Although evidence indicates that patients who adhere to treatment, even when that treatment is a placebo, have better health outcomes than poorly adherent patients, lack of compliance with therapeutic guidelines is a common phenomenon, especially in patients with chronic diseases [12,13,14]. Multiple, complex factors underlie this behavior, and include factors related to the patients themselves; to physicians (e.g. communication barriers or ineffective communication of information about adverse effects); and to healthcare systems [15, 16]. Currently, non-compliance with pharmacotherapy and poor adherence to dietary treatment are major healthcare problems that can have serious consequences in terms of quality of life and healthcare system costs, hinder the achievement of positive clinical outcomes, and contribute to treatment failure. In general, due to the low prevalence of inherited metabolic diseases, there are few studies of adherence to diet and pharmacotherapy in this context. One exception is phenylketonuria, studies of which have reported non-adherence to dietary therapy in up to 50% of adult patients [17]. A long-term study found that 18 out of 23 patients with phenylketonuria who initially responded to sapropterin therapy did not continue treatment afterwards [18]. Some adolescents and adults with other metabolic diseases, despite maintaining good metabolic control, may have neuropsychological problems that lead to deficits in executive function and difficulties in planning, organization, and impulse control, which may interfere with their ability to adequately follow medical guidelines [19, 20]. Patients should understand the treatment they are prescribed, and the need for it, in order to be able to organize and take the medication as required, tolerate some of the possible foreseeable side effects, and adhere to their treatment regimen in the long term [21, 22].

HT1 may constitute a useful model with which to study the problem of non-adherence. Studies of adherence to NTBC and dietary therapy in HT1 patients are scarce, but have shown that adherence, especially to dietary guidelines, is generally suboptimal and significantly associated with age, with better adherence observed in young children and poorer adherence in adolescents [7, 23, 24]. Assessment of adherence over a longer period of time, using indirect methods accompanied by a direct quantification [i.e. determination of drug (NTBC) levels in blood], provides a better understanding of true adherence, based on which more realistic improvement strategies can be established. The aim of this study was to evaluate the level of pharmacological and dietary adherence in HT1 patients using direct and indirect measures of non-adherence and to assess the impact of an intervention to positively reinforce treatment adherence.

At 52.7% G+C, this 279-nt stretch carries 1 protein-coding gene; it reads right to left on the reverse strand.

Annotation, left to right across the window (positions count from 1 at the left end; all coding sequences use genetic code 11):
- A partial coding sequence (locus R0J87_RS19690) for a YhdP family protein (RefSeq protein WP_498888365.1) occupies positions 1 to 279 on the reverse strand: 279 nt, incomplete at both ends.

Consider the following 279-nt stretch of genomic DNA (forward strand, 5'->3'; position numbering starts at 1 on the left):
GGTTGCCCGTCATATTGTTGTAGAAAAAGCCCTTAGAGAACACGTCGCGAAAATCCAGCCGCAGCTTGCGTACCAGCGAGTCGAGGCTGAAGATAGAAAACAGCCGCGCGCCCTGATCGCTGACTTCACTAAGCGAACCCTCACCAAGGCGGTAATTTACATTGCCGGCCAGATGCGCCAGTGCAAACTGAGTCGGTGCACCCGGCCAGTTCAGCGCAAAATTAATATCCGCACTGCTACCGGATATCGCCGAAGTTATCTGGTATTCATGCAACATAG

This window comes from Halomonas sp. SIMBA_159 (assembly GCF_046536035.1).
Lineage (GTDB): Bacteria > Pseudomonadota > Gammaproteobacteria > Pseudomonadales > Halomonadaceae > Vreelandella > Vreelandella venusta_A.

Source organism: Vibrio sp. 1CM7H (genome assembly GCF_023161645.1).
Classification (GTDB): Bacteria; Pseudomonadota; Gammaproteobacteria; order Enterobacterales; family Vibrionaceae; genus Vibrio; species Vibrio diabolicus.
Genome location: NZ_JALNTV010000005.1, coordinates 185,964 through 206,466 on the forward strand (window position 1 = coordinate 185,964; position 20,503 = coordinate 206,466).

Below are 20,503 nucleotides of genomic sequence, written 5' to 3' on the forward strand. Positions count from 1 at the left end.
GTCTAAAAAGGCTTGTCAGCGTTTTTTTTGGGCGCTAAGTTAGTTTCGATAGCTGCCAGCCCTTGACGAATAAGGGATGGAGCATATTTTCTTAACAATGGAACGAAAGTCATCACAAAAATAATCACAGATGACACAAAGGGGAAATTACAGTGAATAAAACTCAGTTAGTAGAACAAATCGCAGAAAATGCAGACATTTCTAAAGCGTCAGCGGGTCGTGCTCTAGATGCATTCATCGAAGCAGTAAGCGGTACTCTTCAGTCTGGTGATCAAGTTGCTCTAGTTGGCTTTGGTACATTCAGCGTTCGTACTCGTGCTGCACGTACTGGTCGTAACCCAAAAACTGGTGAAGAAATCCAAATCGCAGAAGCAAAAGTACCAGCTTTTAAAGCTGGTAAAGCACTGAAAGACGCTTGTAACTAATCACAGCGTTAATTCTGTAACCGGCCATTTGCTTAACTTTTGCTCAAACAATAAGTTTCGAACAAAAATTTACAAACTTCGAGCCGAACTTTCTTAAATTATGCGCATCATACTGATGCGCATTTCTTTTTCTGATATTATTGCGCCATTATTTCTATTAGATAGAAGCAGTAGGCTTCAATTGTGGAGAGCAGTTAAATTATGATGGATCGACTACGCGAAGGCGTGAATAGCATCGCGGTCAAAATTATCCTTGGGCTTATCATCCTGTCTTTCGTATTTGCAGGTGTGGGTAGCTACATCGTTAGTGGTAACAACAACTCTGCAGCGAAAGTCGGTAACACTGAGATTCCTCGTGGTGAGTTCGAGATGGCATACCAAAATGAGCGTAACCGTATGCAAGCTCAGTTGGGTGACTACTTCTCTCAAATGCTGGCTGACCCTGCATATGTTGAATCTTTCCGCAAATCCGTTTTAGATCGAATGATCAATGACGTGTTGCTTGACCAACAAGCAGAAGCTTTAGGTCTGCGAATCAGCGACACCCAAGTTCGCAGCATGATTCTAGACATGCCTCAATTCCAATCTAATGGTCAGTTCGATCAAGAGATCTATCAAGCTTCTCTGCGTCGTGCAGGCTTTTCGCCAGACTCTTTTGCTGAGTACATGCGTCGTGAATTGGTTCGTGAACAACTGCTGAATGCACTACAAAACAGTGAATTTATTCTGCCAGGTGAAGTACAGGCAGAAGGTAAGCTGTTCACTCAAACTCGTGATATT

Results

Our study population consisted of 69 patients [7 adults and 62 children; 28 (40.6%) women and 41 (59.4%) men] who were seen at 21 different healthcare centers in Spain during the period 2016–2019. The mean and median age was 17 years and 13.2 years, respectively (range 7 months–35 years).

Pharmacological adherence

NTBC levels

Table 1 shows the distribution of patients evaluated by year, as well as corresponding NTBC levels in dried blood samples (DBS) measured in the first determination of the calendar year evaluation and median NTBC levels per year. In the initial determination, lower-than-recommended NTBC levels were detected in more than a third of patients. In patients who underwent multiple annual determinations (11 in 2016; 17 in 2017; 19 in 2018; and 8 in 2019) normalization of NTBC levels within the course of the year was observed in 36.3%, 29.4%, 57.9%, and 25% of patients, respectively.

Table 1 Annual evolution of NTBC levels

Worsening of NTBC levels (i.e. a decrease from the previously normal to lower-than-recommended levels) was observed in 4.3% of the patients evaluated in 2016, 11.5% of those evaluated patients in 2017, and 25% of those evaluated in 2019. In 2018, no changes were observed in any of the patients with initially normal NTBC levels.

The number of determinations per patient did not correlate with better control of NTBC levels in any year during the study period (p = 0.636, 0.967, 0.457, and 0.753, respectively). Annual monitoring of NTBC levels neither lead to improvements in adherence among initially non-adherent patients: 76% maintained poor disease control and normalization of NTBC levels was observed in only 6 cases. Remarkably, in these 6 patients achievement of good adherence to NTBC treatment was not accompanied with the normalization of Tyr levels.